The high court upholds the state’s century-old corporate contribution limits, a rebuff of the U.S. Supreme Court decision that allowed businesses to spend as freely as individuals in campaigns.

By Kim Murphy, Los Angeles Times
January 4, 2012

Reporting from Seattle— Montana has engaged in a long, slow dance between corporations and politicians through much of its history. The free-spending audacity of the copper kings during the early 20th century — when mining czar W.A. Clark bought himself a seat in the U.S. Senate — are the stuff of Western lore.

In an attempt to fight back, Montana voters in 1912 passed an initiative barring direct corporate contributions to political candidates and parties — a law that, like those in many states across the country, was undone by the U.S. Supreme Court in 2010. The controversial decision gave corporations the same 1st Amendment rights as citizens and allowed businesses to freely spend their way into the nation’s political debates.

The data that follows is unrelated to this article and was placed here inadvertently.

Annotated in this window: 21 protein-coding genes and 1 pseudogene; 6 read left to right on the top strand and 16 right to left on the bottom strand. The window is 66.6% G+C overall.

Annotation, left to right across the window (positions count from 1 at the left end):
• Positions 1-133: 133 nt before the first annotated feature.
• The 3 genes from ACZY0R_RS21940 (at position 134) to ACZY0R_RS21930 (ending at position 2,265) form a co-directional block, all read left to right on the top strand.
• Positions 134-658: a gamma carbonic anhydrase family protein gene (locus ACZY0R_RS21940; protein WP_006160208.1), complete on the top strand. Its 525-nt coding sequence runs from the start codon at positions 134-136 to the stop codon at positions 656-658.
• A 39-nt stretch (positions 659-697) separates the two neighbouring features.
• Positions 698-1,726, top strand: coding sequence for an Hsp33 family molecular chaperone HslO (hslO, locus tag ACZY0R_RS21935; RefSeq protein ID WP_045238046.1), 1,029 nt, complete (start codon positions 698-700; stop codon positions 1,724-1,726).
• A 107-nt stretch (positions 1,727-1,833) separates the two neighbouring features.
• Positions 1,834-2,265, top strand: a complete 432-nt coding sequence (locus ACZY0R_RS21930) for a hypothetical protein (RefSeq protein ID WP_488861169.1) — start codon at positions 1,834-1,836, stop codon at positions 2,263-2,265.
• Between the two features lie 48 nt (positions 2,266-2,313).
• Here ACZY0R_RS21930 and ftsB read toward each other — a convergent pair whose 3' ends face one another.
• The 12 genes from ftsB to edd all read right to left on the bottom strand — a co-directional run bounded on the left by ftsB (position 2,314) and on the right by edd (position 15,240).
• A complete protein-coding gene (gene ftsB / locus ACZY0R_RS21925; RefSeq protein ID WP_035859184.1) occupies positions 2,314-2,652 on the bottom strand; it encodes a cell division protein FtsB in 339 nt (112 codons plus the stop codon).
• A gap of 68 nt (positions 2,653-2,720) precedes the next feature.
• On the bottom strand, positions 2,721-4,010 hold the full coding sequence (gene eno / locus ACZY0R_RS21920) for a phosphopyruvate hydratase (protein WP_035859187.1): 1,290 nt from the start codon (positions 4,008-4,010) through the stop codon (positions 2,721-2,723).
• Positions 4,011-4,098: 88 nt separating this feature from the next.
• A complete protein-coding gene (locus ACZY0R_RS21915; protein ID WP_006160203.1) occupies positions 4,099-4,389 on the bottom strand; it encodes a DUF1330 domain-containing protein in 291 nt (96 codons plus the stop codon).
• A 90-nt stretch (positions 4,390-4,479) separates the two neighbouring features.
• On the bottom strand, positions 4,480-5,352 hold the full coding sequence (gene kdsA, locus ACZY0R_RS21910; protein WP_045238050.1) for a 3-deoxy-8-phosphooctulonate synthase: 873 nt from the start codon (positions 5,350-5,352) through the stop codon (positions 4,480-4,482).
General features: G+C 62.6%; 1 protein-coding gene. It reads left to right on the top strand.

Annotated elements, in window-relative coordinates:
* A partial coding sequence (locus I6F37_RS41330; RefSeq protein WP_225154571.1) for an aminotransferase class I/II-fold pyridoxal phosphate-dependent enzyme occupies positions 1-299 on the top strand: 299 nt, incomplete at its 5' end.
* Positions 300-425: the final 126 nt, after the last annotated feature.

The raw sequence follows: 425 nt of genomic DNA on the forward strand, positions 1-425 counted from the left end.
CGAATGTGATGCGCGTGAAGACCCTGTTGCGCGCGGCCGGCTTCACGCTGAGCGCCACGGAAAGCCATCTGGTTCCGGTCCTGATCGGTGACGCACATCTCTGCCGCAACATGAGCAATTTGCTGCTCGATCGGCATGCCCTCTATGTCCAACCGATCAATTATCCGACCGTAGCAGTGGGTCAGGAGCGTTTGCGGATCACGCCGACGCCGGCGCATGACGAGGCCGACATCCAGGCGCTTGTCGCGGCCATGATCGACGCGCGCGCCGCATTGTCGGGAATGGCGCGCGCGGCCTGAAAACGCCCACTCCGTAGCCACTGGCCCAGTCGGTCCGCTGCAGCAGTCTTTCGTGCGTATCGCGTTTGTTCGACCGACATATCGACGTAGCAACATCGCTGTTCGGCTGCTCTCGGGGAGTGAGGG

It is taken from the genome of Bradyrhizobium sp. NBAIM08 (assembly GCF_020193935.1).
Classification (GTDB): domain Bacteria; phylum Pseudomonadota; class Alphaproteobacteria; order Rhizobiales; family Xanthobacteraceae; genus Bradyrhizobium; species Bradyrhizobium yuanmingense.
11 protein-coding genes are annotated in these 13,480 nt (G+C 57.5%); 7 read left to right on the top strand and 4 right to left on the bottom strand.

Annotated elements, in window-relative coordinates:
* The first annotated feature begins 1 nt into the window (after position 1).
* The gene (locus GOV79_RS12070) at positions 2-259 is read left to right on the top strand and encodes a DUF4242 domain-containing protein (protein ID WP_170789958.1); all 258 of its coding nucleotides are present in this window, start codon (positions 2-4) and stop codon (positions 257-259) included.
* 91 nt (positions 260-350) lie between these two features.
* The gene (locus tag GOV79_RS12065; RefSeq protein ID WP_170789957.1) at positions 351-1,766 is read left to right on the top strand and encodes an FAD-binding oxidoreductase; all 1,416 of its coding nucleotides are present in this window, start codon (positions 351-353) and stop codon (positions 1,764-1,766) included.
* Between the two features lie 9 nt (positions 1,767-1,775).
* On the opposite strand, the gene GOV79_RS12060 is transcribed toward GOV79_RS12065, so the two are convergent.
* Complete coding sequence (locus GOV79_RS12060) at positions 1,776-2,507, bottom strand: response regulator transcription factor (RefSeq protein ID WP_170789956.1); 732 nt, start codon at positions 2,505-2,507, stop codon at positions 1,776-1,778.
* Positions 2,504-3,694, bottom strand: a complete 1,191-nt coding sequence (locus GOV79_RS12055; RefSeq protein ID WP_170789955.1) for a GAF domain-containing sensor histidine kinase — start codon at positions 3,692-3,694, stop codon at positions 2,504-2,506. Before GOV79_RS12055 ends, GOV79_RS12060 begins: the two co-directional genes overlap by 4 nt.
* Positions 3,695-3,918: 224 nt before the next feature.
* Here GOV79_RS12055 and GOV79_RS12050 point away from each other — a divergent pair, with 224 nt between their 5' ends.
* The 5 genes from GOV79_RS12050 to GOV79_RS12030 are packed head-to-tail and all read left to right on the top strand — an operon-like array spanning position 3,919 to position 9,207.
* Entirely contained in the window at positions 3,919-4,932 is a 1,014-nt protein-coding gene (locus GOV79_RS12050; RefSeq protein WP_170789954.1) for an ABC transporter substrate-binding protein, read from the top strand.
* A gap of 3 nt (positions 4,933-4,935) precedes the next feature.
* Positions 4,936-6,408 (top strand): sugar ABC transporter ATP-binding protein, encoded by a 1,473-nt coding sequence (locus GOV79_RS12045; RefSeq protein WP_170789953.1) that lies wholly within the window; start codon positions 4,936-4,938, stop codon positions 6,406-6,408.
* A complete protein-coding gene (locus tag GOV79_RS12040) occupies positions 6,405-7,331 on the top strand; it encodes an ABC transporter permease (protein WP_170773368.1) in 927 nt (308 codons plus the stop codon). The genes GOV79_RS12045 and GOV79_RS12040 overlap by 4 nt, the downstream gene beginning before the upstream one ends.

Now the Montana Supreme Court has issued a forceful rebuff of that decision.

In a new opinion drawing on Montana’s coal and copper mining history, the court upheld the state’s century-old corporate contribution limits, concluding that “the corporate power that can be exerted with unlimited political spending is still a vital interest to the people of Montana.”

The decision, handed down last week, applies only to state elections in Montana. But if it is appealed as expected, the case could provide the long-awaited vehicle critics have sought for the U.S. Supreme Court to revisit the issue decided in Citizens United vs. Federal Election Commission.

In a 5-2 opinion, the Montana court’s majority concluded that the state’s long history of well-funded natural resource extractors, small population and historically inexpensive political campaigns allow it to demonstrate compelling government interest in regulating corporate financial muscle. Even one of the justices who dissented — saying that the U.S. Supreme Court left no room for states to exempt themselves — argued forcefully against the broad corporate latitude encompassed in the Citizens United decision.

Read the entire article, here.